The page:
No one wants their child to be sad. We can see them not engaging with peers, not doing well in school, or even not eating the same foods. This can be more complicated with a diagnosis of Autism. It becomes hard to separate the diagnoses and identify what is the main need for the child. Factors of social communication, sensory processing and mood can look similar, understanding the differences helps us create a plan to best support the child’s needs.
Autism Spectrum Disorders (ASD) relate to a wide range of symptoms. The most important is the brain’s inability to perceive social situations and communicate (Gargaro et al, 2011). Often this is the inability to read social cues. This causes children to think in literal “black and white” terms. Abstract thought and imaginary play are very challenging for a child with an Autism diagnosis. While typically developing children can learn social skills through observation, children with Autism cannot learn that way and require social situations to be taught didactically and often repetitively. Because of this, children on the Autism Spectrum miss developmentally milestones.
Children with Autism can have sensory issues as well. This occurs when the brain has difficulty processing information from the five senses (Hofmann & Bitran, 2007). Children may be sensory seeking where they fidget often, gets distracted or constantly touches objects. Children may also be sensory avoiding where they would refuse to go to loud areas, refuse to wear certain clothes based on the material and refuse to try new food of different textures. This may cause them to become overly excitable, angry, silly or nervous in a given situation. In these situations, a sensory diet created by an occupational therapist can help.
Depression is diagnosed by a constant low mood and loss of interest in activities. Often children with depression experience sadness and hopelessness, but in some cases children have anger outbursts. This becomes diagnosed when the behavior interferes with school, family and social activities. Other symptoms may include changes in sleep patterns, changes in appetite, physical complaints (such as stomach or headaches) and inability to concentrate. Children typically show different symptoms in different settings. Depression can be caused by a combination of factors including life events, genetics, physical health or environment. Often treatment consists of counseling and sometimes an antidepressant.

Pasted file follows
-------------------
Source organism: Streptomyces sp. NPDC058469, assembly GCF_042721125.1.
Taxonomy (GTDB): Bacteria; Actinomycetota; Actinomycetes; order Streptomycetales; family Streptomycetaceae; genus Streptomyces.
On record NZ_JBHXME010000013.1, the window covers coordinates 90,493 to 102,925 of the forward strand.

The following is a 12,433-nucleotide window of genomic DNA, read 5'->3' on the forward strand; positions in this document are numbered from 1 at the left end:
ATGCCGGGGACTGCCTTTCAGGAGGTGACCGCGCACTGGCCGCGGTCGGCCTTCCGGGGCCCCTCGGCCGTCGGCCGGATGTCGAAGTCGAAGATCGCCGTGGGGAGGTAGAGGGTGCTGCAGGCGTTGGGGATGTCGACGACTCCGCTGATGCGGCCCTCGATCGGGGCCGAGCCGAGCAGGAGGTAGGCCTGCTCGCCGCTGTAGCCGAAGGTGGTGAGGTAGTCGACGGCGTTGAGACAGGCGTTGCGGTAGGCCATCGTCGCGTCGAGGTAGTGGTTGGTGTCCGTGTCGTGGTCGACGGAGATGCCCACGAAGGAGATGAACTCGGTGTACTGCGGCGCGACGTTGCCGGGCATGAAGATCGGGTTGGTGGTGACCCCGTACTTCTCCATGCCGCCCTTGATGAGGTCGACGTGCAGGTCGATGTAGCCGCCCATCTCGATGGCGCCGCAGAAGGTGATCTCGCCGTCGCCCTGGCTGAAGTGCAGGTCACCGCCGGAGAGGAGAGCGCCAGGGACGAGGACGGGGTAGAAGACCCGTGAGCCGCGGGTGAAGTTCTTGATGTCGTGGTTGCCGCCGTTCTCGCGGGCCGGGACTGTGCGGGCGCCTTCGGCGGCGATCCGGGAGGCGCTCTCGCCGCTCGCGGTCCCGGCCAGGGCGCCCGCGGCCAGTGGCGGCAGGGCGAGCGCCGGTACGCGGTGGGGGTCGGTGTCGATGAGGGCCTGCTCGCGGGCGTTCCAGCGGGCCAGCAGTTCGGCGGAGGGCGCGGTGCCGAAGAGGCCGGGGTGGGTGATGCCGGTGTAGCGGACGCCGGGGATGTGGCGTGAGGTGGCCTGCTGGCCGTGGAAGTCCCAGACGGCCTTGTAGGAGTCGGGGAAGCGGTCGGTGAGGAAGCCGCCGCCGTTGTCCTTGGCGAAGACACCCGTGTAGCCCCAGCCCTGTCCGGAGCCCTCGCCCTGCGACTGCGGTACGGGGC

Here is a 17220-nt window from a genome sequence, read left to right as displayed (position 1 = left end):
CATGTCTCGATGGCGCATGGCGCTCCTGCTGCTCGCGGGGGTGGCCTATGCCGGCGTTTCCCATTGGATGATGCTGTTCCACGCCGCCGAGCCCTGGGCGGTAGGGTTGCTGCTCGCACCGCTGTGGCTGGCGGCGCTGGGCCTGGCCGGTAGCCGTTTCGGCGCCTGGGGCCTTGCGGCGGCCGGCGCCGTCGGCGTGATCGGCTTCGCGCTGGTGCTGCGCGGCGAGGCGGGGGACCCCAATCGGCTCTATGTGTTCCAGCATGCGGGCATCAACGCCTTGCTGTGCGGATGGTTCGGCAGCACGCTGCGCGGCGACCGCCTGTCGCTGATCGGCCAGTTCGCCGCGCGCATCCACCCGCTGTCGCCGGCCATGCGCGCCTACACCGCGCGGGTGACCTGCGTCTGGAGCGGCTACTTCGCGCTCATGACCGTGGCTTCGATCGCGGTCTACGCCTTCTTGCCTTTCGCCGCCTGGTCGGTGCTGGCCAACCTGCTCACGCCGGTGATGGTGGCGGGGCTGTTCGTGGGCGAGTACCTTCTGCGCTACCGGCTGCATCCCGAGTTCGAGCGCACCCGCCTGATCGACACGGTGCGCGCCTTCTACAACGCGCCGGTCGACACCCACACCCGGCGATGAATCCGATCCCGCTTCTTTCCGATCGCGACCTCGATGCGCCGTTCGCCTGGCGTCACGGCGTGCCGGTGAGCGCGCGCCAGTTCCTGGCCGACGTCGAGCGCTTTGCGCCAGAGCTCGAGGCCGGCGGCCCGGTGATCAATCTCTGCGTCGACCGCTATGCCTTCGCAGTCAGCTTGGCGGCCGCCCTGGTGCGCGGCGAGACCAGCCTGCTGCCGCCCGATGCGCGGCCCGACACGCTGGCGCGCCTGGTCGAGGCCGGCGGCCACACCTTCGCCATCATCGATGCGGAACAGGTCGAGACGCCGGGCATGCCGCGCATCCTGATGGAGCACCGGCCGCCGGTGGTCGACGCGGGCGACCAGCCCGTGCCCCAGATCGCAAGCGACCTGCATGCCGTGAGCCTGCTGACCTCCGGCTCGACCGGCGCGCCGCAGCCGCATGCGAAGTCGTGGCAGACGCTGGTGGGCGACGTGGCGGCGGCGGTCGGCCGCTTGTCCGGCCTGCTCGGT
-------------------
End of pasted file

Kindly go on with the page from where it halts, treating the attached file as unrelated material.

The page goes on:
How Autism and Depression Differ
Depression can often be misdiagnosed in children with Autism. Symptoms of Autism include having a flat affect and not interested in social interactions. Although this may look like depression, these symptoms are common with Autism Spectrum Disorders. Children with Autism avoid social situations because they have no interest in them. Often they prefer repetitive, concrete tasks. Depressed children avoid situations because of underlying feelings of sadness.
Autistic children also avoid situations because of sensory overload. This causes them to have changes in sleep patterns. This can also cause them to stay away from certain foods because of the textures. Depressed children would have trouble with these activities because of their mood.
One main area to differentiate Autism and depression is with social skills. Children with Autism would show more progression in social skills, changing behavior such as social interaction, interpersonal skills, self-regulation and perspective taking (Garcia-Winner & Crooke, 2015). Children with depression would not progress in such a setting, but would progress with counseling and medication. On the other hand, Autistic children would not progress from typical counseling approaches alone.
While children with Autism may appear depressed, their behavior is a result of social difficulties that can be helped through social skills. Children with depression suffer from underlying sadness that can be helped with counseling and medication. Understanding both diagnoses can help us differentiate and identify wait the main need is.
Garcia-Winner, M., & Crooke, P. (2015, September 18). Updates on the social thinking’s cascade of social attention: A conceptual framework to explore a system’s approach to social communication. Retrieved October 15, 2018, from https://www.socialthinking.com/Articles?name=Updates on Social Thinkings Cascade of Social Attention
Gargaro, B. A., Rinehart, N. J., Bradshaw, J. L., Tonge, B. J., & Sheppard, D. M. (2011). Autism and ADHD: how far have we come in the comorbidity debate?. Neuroscience & Biobehavioral Reviews, 35(5), 1081-1088.
Hofmann, S. G., & Bitran, S. (2007). Sensory-processing sensitivity in social anxiety disorder: relationship to harm avoidance and diagnostic subtypes. Journal of anxiety disorders, 21(7), 944-954.